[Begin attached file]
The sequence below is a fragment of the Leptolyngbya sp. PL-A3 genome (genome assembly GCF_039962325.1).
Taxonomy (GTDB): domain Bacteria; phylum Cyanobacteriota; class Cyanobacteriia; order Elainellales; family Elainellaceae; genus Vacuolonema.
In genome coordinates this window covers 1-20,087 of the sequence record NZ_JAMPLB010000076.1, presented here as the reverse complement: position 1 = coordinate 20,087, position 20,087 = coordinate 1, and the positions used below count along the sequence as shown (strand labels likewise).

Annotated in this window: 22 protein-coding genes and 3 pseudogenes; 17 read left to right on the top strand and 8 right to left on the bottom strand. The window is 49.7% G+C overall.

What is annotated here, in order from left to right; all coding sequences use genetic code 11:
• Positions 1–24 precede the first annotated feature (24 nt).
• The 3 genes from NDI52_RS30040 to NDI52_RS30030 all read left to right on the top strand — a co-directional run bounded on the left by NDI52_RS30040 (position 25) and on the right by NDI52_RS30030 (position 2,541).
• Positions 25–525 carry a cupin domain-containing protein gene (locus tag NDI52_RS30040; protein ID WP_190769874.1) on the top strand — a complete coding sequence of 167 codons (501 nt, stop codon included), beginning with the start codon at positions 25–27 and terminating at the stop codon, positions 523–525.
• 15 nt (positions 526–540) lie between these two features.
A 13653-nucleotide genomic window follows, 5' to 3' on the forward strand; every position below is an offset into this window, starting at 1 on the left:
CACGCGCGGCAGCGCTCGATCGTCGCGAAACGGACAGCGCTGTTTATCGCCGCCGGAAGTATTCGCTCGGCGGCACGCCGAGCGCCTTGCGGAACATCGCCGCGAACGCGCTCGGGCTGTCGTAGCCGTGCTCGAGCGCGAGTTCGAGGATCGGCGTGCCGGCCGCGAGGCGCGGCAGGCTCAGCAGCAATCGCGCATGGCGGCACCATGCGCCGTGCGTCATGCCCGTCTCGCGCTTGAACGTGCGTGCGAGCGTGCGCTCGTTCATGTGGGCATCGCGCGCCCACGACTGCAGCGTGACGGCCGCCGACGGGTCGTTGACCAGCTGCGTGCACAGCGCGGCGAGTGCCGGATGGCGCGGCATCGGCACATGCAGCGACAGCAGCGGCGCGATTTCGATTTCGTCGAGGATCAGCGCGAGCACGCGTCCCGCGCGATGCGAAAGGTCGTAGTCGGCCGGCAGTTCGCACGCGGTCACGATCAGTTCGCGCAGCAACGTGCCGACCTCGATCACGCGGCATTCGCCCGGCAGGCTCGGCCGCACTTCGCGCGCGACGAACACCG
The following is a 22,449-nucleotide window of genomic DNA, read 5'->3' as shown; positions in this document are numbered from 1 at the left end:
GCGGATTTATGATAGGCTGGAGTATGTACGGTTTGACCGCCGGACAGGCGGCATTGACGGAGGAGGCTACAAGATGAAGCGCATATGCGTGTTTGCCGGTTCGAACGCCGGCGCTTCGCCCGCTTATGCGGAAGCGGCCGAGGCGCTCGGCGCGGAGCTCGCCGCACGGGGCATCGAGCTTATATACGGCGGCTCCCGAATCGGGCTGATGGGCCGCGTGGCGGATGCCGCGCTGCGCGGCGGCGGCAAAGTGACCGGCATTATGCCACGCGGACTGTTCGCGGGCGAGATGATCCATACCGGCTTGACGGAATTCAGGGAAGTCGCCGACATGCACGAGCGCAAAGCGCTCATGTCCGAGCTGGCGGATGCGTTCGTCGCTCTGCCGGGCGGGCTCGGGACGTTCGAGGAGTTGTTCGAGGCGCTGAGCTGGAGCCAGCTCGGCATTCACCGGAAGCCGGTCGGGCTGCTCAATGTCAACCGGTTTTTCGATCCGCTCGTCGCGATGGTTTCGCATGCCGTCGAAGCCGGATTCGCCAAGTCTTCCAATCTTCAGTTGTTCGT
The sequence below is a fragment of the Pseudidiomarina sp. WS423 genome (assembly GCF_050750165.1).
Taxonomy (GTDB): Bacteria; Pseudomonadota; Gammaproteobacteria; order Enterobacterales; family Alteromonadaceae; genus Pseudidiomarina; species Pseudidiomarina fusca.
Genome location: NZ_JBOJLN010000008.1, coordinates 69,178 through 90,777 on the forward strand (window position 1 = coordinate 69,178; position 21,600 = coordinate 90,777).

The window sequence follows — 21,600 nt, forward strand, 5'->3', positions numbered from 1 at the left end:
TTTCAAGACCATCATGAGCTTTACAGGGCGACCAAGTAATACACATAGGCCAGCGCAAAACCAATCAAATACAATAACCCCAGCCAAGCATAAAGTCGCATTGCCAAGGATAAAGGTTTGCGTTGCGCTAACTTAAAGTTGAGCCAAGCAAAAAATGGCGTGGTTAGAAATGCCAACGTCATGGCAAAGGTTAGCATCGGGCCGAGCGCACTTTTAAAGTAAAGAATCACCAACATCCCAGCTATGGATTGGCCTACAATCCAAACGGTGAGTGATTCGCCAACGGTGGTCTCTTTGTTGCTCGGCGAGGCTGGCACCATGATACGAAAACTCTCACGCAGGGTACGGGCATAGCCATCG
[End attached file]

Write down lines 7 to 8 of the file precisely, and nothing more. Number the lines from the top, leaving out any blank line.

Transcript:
• The 3 genes from NDI52_RS30040 to NDI52_RS30030 all read left to right on the top strand — a co-directional run bounded on the left by NDI52_RS30040 (position 25) and on the right by NDI52_RS30030 (position 2,541).
• Positions 25–525 carry a cupin domain-containing protein gene (locus tag NDI52_RS30040; protein ID WP_190769874.1) on the top strand — a complete coding sequence of 167 codons (501 nt, stop codon included), beginning with the start codon at positions 25–27 and terminating at the stop codon, positions 523–525.